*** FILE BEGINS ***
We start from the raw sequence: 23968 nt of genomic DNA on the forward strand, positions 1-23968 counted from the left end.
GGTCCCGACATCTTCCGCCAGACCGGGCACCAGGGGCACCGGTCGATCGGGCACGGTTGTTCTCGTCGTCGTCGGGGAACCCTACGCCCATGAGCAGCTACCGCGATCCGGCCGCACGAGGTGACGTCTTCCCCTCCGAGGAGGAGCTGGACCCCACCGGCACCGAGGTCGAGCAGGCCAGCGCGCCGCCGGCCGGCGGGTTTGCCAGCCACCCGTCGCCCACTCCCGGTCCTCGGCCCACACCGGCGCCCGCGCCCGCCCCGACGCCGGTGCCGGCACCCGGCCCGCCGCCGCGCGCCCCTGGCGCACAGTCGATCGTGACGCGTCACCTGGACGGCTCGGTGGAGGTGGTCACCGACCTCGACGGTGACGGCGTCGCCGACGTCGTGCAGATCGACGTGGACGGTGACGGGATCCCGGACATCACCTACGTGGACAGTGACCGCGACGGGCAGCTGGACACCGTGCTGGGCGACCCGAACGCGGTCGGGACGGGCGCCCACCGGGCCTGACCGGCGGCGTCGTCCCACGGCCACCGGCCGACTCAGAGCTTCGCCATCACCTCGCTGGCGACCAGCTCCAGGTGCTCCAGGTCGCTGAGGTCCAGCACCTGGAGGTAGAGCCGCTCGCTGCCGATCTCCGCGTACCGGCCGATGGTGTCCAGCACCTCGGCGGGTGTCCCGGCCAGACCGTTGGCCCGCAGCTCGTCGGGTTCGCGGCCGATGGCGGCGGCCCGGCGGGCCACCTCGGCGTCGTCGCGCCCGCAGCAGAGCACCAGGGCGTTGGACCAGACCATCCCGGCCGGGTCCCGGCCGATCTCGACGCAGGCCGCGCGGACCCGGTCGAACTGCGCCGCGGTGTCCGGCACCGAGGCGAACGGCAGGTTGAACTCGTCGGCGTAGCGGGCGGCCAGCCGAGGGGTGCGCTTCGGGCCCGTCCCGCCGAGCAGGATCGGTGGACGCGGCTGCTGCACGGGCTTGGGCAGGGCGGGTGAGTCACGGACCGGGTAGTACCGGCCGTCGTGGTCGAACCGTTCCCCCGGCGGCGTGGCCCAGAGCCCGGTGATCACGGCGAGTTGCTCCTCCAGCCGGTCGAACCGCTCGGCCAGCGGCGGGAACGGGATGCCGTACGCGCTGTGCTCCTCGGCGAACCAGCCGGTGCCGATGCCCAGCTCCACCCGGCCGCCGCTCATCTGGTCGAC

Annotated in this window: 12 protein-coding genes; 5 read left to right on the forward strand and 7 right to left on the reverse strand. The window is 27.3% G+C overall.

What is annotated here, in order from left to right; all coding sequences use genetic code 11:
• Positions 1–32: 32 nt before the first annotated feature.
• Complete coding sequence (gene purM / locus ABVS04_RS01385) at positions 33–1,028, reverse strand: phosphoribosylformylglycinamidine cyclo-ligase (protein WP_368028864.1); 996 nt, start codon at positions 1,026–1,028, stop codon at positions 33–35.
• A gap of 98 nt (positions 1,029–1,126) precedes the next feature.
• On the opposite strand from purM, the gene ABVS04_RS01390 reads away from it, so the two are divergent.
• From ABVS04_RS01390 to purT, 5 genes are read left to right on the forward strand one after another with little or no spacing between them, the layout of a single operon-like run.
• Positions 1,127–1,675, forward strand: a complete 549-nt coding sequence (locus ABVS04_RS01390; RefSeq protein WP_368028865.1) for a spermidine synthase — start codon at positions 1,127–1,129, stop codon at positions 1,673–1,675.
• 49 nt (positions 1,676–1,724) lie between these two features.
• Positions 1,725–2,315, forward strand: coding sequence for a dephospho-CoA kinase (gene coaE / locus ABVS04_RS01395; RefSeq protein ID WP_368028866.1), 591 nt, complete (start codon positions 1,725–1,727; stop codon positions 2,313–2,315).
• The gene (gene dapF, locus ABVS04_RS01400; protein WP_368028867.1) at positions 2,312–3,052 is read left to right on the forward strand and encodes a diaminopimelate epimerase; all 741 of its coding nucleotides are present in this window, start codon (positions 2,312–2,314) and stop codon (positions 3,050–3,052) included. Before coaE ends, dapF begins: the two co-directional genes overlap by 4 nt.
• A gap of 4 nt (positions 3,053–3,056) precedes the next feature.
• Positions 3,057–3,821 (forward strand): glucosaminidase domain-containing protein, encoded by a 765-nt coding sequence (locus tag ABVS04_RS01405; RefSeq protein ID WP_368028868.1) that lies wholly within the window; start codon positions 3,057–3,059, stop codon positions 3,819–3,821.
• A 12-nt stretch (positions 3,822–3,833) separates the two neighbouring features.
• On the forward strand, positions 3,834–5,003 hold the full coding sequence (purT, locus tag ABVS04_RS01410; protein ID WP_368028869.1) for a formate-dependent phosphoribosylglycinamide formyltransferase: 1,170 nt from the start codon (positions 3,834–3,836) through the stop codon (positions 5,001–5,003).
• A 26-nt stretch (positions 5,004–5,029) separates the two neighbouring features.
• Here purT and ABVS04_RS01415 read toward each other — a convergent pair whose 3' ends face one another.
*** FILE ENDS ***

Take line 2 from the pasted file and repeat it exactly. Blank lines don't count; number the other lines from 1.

GGTCCCGACATCTTCCGCCAGACCGGGCACCAGGGGCACCGGTCGATCGGGCACGGTTGTTCTCGTCGTCGTCGGGGAACCCTACGCCCATGAGCAGCTACCGCGATCCGGCCGCACGAGGTGACGTCTTCCCCTCCGAGGAGGAGCTGGACCCCACCGGCACCGAGGTCGAGCAGGCCAGCGCGCCGCCGGCCGGCGGGTTTGCCAGCCACCCGTCGCCCACTCCCGGTCCTCGGCCCACACCGGCGCCCGCGCCCGCCCCGACGCCGGTGCCGGCACCCGGCCCGCCGCCGCGCGCCCCTGGCGCACAGTCGATCGTGACGCGTCACCTGGACGGCTCGGTGGAGGTGGTCACCGACCTCGACGGTGACGGCGTCGCCGACGTCGTGCAGATCGACGTGGACGGTGACGGGATCCCGGACATCACCTACGTGGACAGTGACCGCGACGGGCAGCTGGACACCGTGCTGGGCGACCCGAACGCGGTCGGGACGGGCGCCCACCGGGCCTGACCGGCGGCGTCGTCCCACGGCCACCGGCCGACTCAGAGCTTCGCCATCACCTCGCTGGCGACCAGCTCCAGGTGCTCCAGGTCGCTGAGGTCCAGCACCTGGAGGTAGAGCCGCTCGCTGCCGATCTCCGCGTACCGGCCGATGGTGTCCAGCACCTCGGCGGGTGTCCCGGCCAGACCGTTGGCCCGCAGCTCGTCGGGTTCGCGGCCGATGGCGGCGGCCCGGCGGGCCACCTCGGCGTCGTCGCGCCCGCAGCAGAGCACCAGGGCGTTGGACCAGACCATCCCGGCCGGGTCCCGGCCGATCTCGACGCAGGCCGCGCGGACCCGGTCGAACTGCGCCGCGGTGTCCGGCACCGAGGCGAACGGCAGGTTGAACTCGTCGGCGTAGCGGGCGGCCAGCCGAGGGGTGCGCTTCGGGCCCGTCCCGCCGAGCAGGATCGGTGGACGCGGCTGCTGCACGGGCTTGGGCAGGGCGGGTGAGTCACGGACCGGGTAGTACCGGCCGTCGTGGTCGAACCGTTCCCCCGGCGGCGTGGCCCAGAGCCCGGTGATCACGGCGAGTTGCTCCTCCAGCCGGTCGAACCGCTCGGCCAGCGGCGGGAACGGGATGCCGTACGCGCTGTGCTCCTCGGCGAACCAGCCGGTGCCGATGCCCAGCTCCACCCGGCCGCCGCTCATCTGGTCGAC